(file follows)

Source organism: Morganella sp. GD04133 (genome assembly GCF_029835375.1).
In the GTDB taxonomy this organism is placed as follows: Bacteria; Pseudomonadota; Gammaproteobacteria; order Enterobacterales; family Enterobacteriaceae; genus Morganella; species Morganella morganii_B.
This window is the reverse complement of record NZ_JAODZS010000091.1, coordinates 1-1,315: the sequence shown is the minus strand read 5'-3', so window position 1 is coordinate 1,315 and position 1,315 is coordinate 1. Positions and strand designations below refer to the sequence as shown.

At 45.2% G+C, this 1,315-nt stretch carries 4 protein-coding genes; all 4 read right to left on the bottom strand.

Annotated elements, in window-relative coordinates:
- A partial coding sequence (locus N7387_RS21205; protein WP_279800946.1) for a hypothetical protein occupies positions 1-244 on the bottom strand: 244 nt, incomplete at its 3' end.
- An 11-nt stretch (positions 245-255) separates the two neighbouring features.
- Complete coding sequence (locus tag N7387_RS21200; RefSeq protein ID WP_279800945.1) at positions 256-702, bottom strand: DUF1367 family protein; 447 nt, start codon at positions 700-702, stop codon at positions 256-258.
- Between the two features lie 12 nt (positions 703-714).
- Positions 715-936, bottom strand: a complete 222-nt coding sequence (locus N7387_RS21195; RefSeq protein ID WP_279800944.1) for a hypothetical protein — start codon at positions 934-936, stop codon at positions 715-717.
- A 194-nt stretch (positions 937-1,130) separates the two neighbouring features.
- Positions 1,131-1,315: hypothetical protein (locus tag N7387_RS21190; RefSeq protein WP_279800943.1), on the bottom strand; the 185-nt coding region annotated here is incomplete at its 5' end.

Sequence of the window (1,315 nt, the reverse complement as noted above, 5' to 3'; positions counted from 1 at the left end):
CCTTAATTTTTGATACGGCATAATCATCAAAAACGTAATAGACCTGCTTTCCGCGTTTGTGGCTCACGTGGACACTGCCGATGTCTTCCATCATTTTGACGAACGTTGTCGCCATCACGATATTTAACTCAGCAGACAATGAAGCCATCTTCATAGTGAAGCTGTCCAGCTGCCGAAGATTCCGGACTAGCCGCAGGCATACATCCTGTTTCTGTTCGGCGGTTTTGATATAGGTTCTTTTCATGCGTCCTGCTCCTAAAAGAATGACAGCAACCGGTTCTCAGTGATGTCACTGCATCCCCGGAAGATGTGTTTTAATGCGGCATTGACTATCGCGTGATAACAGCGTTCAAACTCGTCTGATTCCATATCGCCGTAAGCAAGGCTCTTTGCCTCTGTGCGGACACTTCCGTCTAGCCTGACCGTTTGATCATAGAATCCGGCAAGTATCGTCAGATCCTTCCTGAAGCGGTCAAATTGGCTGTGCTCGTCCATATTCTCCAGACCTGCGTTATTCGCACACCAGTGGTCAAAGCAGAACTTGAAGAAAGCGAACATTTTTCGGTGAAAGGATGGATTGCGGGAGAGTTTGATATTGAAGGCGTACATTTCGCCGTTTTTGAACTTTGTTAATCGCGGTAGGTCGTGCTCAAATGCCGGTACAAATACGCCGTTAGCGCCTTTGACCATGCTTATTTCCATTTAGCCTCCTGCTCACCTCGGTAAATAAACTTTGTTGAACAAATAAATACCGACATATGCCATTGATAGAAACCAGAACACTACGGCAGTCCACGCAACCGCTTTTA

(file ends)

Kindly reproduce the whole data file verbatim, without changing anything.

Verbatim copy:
Source organism: Morganella sp. GD04133 (genome assembly GCF_029835375.1).
In the GTDB taxonomy this organism is placed as follows: Bacteria; Pseudomonadota; Gammaproteobacteria; order Enterobacterales; family Enterobacteriaceae; genus Morganella; species Morganella morganii_B.
This window is the reverse complement of record NZ_JAODZS010000091.1, coordinates 1-1,315: the sequence shown is the minus strand read 5'-3', so window position 1 is coordinate 1,315 and position 1,315 is coordinate 1. Positions and strand designations below refer to the sequence as shown.

At 45.2% G+C, this 1,315-nt stretch carries 4 protein-coding genes; all 4 read right to left on the bottom strand.

Annotated elements, in window-relative coordinates:
- A partial coding sequence (locus N7387_RS21205; protein WP_279800946.1) for a hypothetical protein occupies positions 1-244 on the bottom strand: 244 nt, incomplete at its 3' end.
- An 11-nt stretch (positions 245-255) separates the two neighbouring features.
- Complete coding sequence (locus tag N7387_RS21200; RefSeq protein ID WP_279800945.1) at positions 256-702, bottom strand: DUF1367 family protein; 447 nt, start codon at positions 700-702, stop codon at positions 256-258.
- Between the two features lie 12 nt (positions 703-714).
- Positions 715-936, bottom strand: a complete 222-nt coding sequence (locus N7387_RS21195; RefSeq protein ID WP_279800944.1) for a hypothetical protein — start codon at positions 934-936, stop codon at positions 715-717.
- A 194-nt stretch (positions 937-1,130) separates the two neighbouring features.
- Positions 1,131-1,315: hypothetical protein (locus tag N7387_RS21190; RefSeq protein WP_279800943.1), on the bottom strand; the 185-nt coding region annotated here is incomplete at its 5' end.

Sequence of the window (1,315 nt, the reverse complement as noted above, 5' to 3'; positions counted from 1 at the left end):
CCTTAATTTTTGATACGGCATAATCATCAAAAACGTAATAGACCTGCTTTCCGCGTTTGTGGCTCACGTGGACACTGCCGATGTCTTCCATCATTTTGACGAACGTTGTCGCCATCACGATATTTAACTCAGCAGACAATGAAGCCATCTTCATAGTGAAGCTGTCCAGCTGCCGAAGATTCCGGACTAGCCGCAGGCATACATCCTGTTTCTGTTCGGCGGTTTTGATATAGGTTCTTTTCATGCGTCCTGCTCCTAAAAGAATGACAGCAACCGGTTCTCAGTGATGTCACTGCATCCCCGGAAGATGTGTTTTAATGCGGCATTGACTATCGCGTGATAACAGCGTTCAAACTCGTCTGATTCCATATCGCCGTAAGCAAGGCTCTTTGCCTCTGTGCGGACACTTCCGTCTAGCCTGACCGTTTGATCATAGAATCCGGCAAGTATCGTCAGATCCTTCCTGAAGCGGTCAAATTGGCTGTGCTCGTCCATATTCTCCAGACCTGCGTTATTCGCACACCAGTGGTCAAAGCAGAACTTGAAGAAAGCGAACATTTTTCGGTGAAAGGATGGATTGCGGGAGAGTTTGATATTGAAGGCGTACATTTCGCCGTTTTTGAACTTTGTTAATCGCGGTAGGTCGTGCTCAAATGCCGGTACAAATACGCCGTTAGCGCCTTTGACCATGCTTATTTCCATTTAGCCTCCTGCTCACCTCGGTAAATAAACTTTGTTGAACAAATAAATACCGACATATGCCATTGATAGAAACCAGAACACTACGGCAGTCCACGCAACCGCTTTTA